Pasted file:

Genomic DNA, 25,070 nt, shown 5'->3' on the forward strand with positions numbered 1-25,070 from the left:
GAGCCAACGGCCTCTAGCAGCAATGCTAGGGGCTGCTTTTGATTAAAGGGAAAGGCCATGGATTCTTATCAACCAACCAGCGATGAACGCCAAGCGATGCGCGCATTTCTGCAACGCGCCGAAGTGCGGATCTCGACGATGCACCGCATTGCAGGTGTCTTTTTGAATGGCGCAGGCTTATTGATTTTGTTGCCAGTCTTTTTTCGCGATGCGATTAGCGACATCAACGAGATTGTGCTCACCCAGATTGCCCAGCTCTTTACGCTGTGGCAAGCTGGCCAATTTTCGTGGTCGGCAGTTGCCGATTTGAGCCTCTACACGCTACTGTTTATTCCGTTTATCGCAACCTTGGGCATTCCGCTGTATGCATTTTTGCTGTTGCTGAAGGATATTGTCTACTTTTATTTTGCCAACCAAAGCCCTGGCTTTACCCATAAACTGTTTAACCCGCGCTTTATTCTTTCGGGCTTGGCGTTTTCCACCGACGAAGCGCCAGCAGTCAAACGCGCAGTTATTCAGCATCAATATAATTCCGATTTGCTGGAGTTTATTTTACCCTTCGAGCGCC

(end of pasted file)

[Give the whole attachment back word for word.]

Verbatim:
Genomic DNA, 25,070 nt, shown 5'->3' on the forward strand with positions numbered 1-25,070 from the left:
GAGCCAACGGCCTCTAGCAGCAATGCTAGGGGCTGCTTTTGATTAAAGGGAAAGGCCATGGATTCTTATCAACCAACCAGCGATGAACGCCAAGCGATGCGCGCATTTCTGCAACGCGCCGAAGTGCGGATCTCGACGATGCACCGCATTGCAGGTGTCTTTTTGAATGGCGCAGGCTTATTGATTTTGTTGCCAGTCTTTTTTCGCGATGCGATTAGCGACATCAACGAGATTGTGCTCACCCAGATTGCCCAGCTCTTTACGCTGTGGCAAGCTGGCCAATTTTCGTGGTCGGCAGTTGCCGATTTGAGCCTCTACACGCTACTGTTTATTCCGTTTATCGCAACCTTGGGCATTCCGCTGTATGCATTTTTGCTGTTGCTGAAGGATATTGTCTACTTTTATTTTGCCAACCAAAGCCCTGGCTTTACCCATAAACTGTTTAACCCGCGCTTTATTCTTTCGGGCTTGGCGTTTTCCACCGACGAAGCGCCAGCAGTCAAACGCGCAGTTATTCAGCATCAATATAATTCCGATTTGCTGGAGTTTATTTTACCCTTCGAGCGCC